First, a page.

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Clinical Conference: Jessica Benjamin:"More Than One Can Live”: Reconceiving Harm and Reparation in the Intersubjective World

  • 26 Jan 2019
  • 10:30 AM - 12:30 PM
  • New Haven Lawn Club


(depends on selected options)

Base fee:

The Connecticut Society for Psychoanalytic Psychology


The 2018-2019 Dale H. Ortmeyer Memorial Lecture

"More Than One Can Live”  

Reconceiving Harm and Reparation

in the Intersubjective  World

Jessica Benjamin, PhD

Saturday January 26, 2019

10:30 am – 12:30 pm
The New Haven Lawn Club
193 Whitney Ave, New Haven

Lunch will follow for all attendees


In the therapeutic process, we encounter impasses where one must seemingly harm or be harmed by the other, and it feels as though there is only room for one psyche to live. This was already implied by Klein’s writings, but this presentation will juxtapose her views to an intersubjective perspective. The theory of mutual regulation and recognition allows a reformulation both of the dilemma of harm and the conception of repair. 

However, when there is a history of failed repair, even expressing a need for acknowledgment may be fearfully equated with being destructive to the needed other—the other who cannot tolerate the failure to be good. Thus both need for responsiveness and need for acknowledgment of failure have the imagined or real potential to so destabilize the other that being injured and harming the other become conflated. How does our clinical work enable us to create/recreate with our patients the sense of a lawful, meaningful world (representation) in which both can live? 


Jessica Benjamin is a practicing psychoanalyst in New York City, where she is a supervising faculty member at the Relational Track of the New York University Postdoctoral Psychology program in Psychotherapy and Psychoanalysis as well as a founding board member and faculty of the Mitchell Center for Relational Studies. She was a co-founder of the International Association of Relational Psychoanalysis and Psychotherapy and the journal Studies in Gender and Sexuality and on the editorial board of Psychoanalytic Dialogues.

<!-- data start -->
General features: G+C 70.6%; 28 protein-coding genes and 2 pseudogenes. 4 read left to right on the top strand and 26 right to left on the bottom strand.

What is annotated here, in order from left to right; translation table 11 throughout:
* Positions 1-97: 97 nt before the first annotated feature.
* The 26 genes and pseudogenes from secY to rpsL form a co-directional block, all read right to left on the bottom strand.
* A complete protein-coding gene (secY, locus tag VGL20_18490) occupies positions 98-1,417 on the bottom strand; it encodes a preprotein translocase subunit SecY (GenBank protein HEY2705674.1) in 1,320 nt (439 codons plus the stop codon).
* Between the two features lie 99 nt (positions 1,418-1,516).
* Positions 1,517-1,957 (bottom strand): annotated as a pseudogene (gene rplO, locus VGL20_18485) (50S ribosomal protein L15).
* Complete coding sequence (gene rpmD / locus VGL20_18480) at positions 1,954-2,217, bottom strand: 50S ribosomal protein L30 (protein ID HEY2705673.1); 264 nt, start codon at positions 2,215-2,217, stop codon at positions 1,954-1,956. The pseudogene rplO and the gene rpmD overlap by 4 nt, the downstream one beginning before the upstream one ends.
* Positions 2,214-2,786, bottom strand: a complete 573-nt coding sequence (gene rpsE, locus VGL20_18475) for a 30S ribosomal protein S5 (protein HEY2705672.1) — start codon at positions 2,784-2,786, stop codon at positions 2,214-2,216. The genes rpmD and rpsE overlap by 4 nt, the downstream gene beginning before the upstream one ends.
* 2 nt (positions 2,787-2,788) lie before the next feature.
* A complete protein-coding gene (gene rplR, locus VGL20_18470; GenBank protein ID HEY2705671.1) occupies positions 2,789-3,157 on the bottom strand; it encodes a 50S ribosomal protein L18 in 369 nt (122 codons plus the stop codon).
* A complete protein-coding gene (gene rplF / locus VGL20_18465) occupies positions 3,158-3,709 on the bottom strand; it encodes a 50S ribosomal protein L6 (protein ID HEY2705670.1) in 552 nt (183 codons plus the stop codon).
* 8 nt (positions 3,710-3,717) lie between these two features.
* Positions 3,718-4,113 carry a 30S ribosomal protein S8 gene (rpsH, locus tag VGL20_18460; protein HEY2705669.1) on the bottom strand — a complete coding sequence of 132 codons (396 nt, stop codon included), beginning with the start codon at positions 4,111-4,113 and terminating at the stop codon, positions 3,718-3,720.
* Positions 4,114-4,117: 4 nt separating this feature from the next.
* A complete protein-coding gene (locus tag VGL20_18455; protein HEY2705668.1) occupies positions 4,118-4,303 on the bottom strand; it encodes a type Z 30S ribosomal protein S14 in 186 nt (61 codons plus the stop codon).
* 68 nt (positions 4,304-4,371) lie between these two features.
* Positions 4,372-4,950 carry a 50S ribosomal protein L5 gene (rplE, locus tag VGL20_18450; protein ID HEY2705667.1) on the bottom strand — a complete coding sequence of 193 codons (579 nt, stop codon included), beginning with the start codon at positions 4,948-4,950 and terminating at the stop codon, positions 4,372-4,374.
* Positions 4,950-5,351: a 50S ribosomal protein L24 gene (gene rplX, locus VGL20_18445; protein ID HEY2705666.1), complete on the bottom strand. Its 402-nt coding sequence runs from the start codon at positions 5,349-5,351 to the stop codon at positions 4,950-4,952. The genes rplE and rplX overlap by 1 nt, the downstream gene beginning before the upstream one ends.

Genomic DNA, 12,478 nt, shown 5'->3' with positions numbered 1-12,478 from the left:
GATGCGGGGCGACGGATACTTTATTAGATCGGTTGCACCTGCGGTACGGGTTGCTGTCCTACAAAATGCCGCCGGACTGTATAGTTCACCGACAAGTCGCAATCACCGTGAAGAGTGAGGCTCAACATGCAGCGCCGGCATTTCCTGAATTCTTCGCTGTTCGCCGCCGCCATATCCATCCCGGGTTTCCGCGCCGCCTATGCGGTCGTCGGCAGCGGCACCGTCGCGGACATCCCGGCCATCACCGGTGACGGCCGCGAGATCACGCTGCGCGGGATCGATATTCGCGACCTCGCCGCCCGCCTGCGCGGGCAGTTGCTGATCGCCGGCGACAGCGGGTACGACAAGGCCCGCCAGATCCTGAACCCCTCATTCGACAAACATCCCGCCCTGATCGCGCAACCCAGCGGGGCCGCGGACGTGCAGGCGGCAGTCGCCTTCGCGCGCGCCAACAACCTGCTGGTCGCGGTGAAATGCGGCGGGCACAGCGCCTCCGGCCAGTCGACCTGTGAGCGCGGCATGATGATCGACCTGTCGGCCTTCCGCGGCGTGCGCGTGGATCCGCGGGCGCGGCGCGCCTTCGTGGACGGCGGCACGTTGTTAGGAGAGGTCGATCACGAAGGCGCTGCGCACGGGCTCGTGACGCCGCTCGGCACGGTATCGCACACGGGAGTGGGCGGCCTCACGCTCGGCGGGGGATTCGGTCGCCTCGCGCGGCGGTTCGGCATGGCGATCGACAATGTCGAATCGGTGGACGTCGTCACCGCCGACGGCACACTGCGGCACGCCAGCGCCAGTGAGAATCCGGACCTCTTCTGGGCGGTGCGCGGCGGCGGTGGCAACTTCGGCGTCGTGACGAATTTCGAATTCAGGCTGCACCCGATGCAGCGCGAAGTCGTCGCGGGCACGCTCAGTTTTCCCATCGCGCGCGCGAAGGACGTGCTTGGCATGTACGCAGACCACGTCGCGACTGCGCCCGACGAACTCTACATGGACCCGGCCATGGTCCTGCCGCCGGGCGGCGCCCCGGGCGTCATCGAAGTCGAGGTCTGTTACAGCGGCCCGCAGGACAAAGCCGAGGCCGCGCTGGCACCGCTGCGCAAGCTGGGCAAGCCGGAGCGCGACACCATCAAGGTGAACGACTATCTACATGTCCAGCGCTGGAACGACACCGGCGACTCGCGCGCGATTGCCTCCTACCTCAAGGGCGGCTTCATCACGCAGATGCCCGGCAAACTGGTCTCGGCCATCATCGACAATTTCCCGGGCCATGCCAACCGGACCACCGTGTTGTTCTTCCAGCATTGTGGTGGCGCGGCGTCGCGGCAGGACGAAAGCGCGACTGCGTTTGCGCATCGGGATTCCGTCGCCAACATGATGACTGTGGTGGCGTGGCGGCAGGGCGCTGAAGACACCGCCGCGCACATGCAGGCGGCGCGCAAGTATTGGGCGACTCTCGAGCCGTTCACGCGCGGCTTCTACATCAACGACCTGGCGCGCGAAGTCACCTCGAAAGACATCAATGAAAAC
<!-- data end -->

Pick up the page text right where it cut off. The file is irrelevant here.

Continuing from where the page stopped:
Dr Benjamin is known as a contributor to the development of relational psychoanalysis and its interrelation with feminism as well as the theory of intersubjectivity. She is the author of three books: The Bonds of LoveLike Subjects, Love ObjectsShadow of the Other. Her most frequently cited article is "Beyond Doer and Done to: an Intersubjective view of Thirdness" (Psa. Quarterly 2004). She directed The Acknowledgment Project (2004-2010), a series of dialogues between Israeli and Palestinian mental health professionals and participated in a video project on Combatants for Peace, available on line. Her most recent book Beyond Doer and Done To: Recognition Theory, Intersubjectivity and the Third was published in July 2017.


The New Haven Lawn Club

193 Whitney Ave, New Haven

Conference Schedule

10:00 – 10:30 Registration and Continental Breakfast

10:30 – 12:30 Presentation

12:30  –  1:30  Lunch for All Attendees

To Register and Pay

Register and pay online with your credit card or paypal.  

To pay by check, print and fill out the registration form and mail with your check to Conference Registrar, Matt Brennan, LCSW, 738 Townsend Ave, New Haven, CT 06512 Mailed registrations must be postmarked by January 15 to qualify for early registration discount.

Refunds will be given in full if the Conference Registrar, Matt Brennan, LCSW, is contacted at Matt Brennan no later than the Monday before the conference.

Click HERE for MS Word version of the mail in registration form. 

Members - remember to log in to register as a member.

Recommended Readings

Bromberg, Shadow of the Tsunami and the Growth of the Relational Mind, 2011 Routledge.

Benjamin, 2004, Beyond Doer and Done to: An intersubjective View of Thirdness. Psychoanalytic Quarterly 73. 5-46.

Winnicott, D. W. 1971. The Use of the Object and Relating Through Identifications. In Playing and Reality. 


The conference is appropriate for professionals interested in the practice of psychoanalysis and psychoanalytic psychotherapy. The instructional level of this conference is intermediate.

Learning Objectives

Participants will learn:

  • To make clinical use of the idea of intersubjective rupture and repair and its developmental origins. 
  • The meaning and application of the concept of the idea of the moral Third and how it guides the therapist in clinical impasses that involve the “doer-done to” complementarity.
  • Will be able to evaluate and discern when acknowledgment and disclosure by the analyst are helpful, especially when there are problems of dissociation and shame. 

Continuing Education

This conference has been approved for for 2 continuing education hours (NASW & Div. 39)

Division 39 is committed to accessibility and non-discrimination in its continuing education activities. Participants are asked to be aware of needs for privacy and confidentiality throughout the program. If program content becomes stressful, participants are encouraged to process these feelings during discussion periods. If participants have special needs, we will attempt to accommodate them.

Please address questions, concerns and any complaints to Ellen Nasper, PhD, at Ellen Nasper.

Art: Katsushika Hokusai,The Suspension Bridge on the Border of Hida and Etchū Provinces (Hietsu no sakai tsuribashi), from the series Remarkable Views of Bridges in Various Provinces (Shokoku meikyō kiran) ca. 1830. Metropolitan Museum of Art. 

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